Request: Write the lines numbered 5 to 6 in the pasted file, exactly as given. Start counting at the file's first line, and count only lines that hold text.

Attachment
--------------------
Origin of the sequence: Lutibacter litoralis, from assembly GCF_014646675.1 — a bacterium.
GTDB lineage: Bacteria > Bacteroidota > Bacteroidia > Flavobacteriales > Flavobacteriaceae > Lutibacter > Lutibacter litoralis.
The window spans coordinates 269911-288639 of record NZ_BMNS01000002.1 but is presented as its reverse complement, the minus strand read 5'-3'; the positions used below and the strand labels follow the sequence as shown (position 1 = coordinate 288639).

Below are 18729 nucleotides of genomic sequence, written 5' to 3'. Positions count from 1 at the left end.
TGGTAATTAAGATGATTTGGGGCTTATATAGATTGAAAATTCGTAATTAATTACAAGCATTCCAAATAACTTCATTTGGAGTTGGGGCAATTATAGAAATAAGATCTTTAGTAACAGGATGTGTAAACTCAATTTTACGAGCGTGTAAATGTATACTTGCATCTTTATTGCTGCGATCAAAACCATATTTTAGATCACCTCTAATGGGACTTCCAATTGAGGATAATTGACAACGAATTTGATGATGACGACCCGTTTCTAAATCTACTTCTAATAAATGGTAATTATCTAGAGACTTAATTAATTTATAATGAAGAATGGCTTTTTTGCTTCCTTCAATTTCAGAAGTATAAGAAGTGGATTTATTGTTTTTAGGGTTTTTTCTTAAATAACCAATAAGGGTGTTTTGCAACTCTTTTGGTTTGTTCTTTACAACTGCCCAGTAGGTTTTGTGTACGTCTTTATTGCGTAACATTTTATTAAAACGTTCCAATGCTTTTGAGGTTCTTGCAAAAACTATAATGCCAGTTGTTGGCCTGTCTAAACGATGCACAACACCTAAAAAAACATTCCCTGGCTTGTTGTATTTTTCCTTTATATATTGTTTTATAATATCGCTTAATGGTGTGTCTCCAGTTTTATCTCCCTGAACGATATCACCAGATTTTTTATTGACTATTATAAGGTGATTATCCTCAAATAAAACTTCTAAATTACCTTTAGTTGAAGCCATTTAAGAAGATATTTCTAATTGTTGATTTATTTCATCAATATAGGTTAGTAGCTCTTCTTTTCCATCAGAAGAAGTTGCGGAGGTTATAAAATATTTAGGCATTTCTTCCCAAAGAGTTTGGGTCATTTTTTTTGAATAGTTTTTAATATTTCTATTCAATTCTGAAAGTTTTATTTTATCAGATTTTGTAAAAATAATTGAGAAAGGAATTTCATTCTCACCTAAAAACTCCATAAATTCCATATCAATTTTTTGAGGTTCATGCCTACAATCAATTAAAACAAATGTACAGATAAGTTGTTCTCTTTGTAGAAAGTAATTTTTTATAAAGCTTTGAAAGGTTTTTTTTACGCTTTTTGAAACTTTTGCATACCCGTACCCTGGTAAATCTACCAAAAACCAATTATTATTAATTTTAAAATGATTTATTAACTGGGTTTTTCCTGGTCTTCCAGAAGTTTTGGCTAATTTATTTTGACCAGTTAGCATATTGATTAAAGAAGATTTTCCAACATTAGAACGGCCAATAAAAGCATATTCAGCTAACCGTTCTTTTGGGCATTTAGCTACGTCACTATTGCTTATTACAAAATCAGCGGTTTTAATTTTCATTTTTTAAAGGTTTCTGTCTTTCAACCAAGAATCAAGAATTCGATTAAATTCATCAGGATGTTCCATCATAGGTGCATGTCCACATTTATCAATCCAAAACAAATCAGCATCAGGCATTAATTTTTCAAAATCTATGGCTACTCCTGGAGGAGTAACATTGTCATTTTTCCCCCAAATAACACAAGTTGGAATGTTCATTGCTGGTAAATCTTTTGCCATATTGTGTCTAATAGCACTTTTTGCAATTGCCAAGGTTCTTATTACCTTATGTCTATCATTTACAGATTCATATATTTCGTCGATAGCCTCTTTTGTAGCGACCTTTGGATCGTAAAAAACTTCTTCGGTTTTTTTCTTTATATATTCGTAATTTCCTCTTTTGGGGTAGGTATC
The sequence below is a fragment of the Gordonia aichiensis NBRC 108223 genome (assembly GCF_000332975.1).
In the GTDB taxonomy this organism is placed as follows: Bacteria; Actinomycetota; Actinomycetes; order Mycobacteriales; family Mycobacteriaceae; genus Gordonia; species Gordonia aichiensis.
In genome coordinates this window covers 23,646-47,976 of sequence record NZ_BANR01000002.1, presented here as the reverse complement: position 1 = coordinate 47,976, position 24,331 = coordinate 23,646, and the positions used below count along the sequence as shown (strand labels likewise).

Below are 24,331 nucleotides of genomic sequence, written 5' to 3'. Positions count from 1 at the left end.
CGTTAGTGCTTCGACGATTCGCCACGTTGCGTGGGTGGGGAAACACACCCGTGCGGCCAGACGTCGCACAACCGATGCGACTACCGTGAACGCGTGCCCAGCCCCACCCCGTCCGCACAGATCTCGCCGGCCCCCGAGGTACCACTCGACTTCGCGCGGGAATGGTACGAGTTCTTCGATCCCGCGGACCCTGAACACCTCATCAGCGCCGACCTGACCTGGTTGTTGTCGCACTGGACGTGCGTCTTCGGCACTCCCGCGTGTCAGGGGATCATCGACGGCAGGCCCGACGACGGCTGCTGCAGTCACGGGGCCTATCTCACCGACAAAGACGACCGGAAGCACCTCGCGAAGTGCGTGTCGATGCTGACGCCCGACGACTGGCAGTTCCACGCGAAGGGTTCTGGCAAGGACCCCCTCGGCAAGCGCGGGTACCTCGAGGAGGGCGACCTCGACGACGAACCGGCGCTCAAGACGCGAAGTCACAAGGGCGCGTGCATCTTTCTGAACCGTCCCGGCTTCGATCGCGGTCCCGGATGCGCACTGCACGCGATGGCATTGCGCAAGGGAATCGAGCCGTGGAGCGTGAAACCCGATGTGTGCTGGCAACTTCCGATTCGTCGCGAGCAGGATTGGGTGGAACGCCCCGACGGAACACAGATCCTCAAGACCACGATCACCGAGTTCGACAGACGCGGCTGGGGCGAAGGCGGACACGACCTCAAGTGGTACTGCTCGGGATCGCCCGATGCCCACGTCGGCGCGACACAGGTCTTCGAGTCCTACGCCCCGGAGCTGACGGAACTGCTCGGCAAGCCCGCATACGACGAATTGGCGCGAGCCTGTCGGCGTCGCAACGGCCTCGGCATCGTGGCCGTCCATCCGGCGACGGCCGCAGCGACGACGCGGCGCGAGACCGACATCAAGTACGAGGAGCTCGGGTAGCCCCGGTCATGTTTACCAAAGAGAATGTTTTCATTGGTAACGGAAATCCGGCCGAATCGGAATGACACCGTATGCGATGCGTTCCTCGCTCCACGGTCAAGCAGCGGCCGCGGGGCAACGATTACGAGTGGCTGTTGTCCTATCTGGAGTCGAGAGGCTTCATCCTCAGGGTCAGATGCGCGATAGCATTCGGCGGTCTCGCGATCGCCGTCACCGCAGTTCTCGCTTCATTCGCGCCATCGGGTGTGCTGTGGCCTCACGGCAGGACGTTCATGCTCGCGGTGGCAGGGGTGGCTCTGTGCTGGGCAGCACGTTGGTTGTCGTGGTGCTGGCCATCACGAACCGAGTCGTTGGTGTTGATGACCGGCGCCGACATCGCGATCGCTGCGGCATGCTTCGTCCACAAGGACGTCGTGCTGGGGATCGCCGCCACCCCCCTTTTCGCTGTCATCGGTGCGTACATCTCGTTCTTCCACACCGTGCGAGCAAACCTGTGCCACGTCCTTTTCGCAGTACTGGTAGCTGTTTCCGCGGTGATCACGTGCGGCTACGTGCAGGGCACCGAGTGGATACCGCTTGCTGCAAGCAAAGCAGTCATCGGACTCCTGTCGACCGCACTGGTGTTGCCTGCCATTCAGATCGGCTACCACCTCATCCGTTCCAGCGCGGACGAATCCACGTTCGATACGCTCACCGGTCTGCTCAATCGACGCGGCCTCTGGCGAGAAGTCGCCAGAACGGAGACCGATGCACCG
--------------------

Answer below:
TGGTAATTAAGATGATTTGGGGCTTATATAGATTGAAAATTCGTAATTAATTACAAGCATTCCAAATAACTTCATTTGGAGTTGGGGCAATTATAGAAATAAGATCTTTAGTAACAGGATGTGTAAACTCAATTTTACGAGCGTGTAAATGTATACTTGCATCTTTATTGCTGCGATCAAAACCATATTTTAGATCACCTCTAATGGGACTTCCAATTGAGGATAATTGACAACGAATTTGATGATGACGACCCGTTTCTAAATCTACTTCTAATAAATGGTAATTATCTAGAGACTTAATTAATTTATAATGAAGAATGGCTTTTTTGCTTCCTTCAATTTCAGAAGTATAAGAAGTGGATTTATTGTTTTTAGGGTTTTTTCTTAAATAACCAATAAGGGTGTTTTGCAACTCTTTTGGTTTGTTCTTTACAACTGCCCAGTAGGTTTTGTGTACGTCTTTATTGCGTAACATTTTATTAAAACGTTCCAATGCTTTTGAGGTTCTTGCAAAAACTATAATGCCAGTTGTTGGCCTGTCTAAACGATGCACAACACCTAAAAAAACATTCCCTGGCTTGTTGTATTTTTCCTTTATATATTGTTTTATAATATCGCTTAATGGTGTGTCTCCAGTTTTATCTCCCTGAACGATATCACCAGATTTTTTATTGACTATTATAAGGTGATTATCCTCAAATAAAACTTCTAAATTACCTTTAGTTGAAGCCATTTAAGAAGATATTTCTAATTGTTGATTTATTTCATCAATATAGGTTAGTAGCTCTTCTTTTCCATCAGAAGAAGTTGCGGAGGTTATAAAATATTTAGGCATTTCTTCCCAAAGAGTTTGGGTCATTTTTTTTGAATAGTTTTTAATATTTCTATTCAATTCTGAAAGTTTTATTTTATCAGATTTTGTAAAAATAATTGAGAAAGGAATTTCATTCTCACCTAAAAACTCCATAAATTCCATATCAATTTTTTGAGGTTCATGCCTACAATCAATTAAAACAAATGTACAGATAAGTTGTTCTCTTTGTAGAAAGTAATTTTTTATAAAGCTTTGAAAGGTTTTTTTTACGCTTTTTGAAACTTTTGCATACCCGTACCCTGGTAAATCTACCAAAAACCAATTATTATTAATTTTAAAATGATTTATTAACTGGGTTTTTCCTGGTCTTCCAGAAGTTTTGGCTAATTTATTTTGACCAGTTAGCATATTGATTAAAGAAGATTTTCCAACATTAGAACGGCCAATAAAAGCATATTCAGCTAACCGTTCTTTTGGGCATTTAGCTACGTCACTATTGCTTATTACAAAATCAGCGGTTTTAATTTTCATTTTTTAAAGGTTTCTGTCTTTCAACCAAGAATCAAGAATTCGATTAAATTCATCAGGATGTTCCATCATAGGTGCATGTCCACATTTATCAATCCAAAACAAATCAGCATCAGGCATTAATTTTTCAAAATCTATGGCTACTCCTGGAGGAGTAACATTGTCATTTTTCCCCCAAATAACACAAGTTGGAATGTTCATTGCTGGTAAATCTTTTGCCATATTGTGTCTAATAGCACTTTTTGCAATTGCCAAGGTTCTTATTACCTTATGTCTATCATTTACAGATTCATATATTTCGTCGATAGCCTCTTTTGTAGCGACCTTTGGATCGTAAAAAACTTCTTCGGTTTTTTTCTTTATATATTCGTAATTTCCTCTTTTGGGGTAGGTATC
The sequence below is a fragment of the Gordonia aichiensis NBRC 108223 genome (assembly GCF_000332975.1).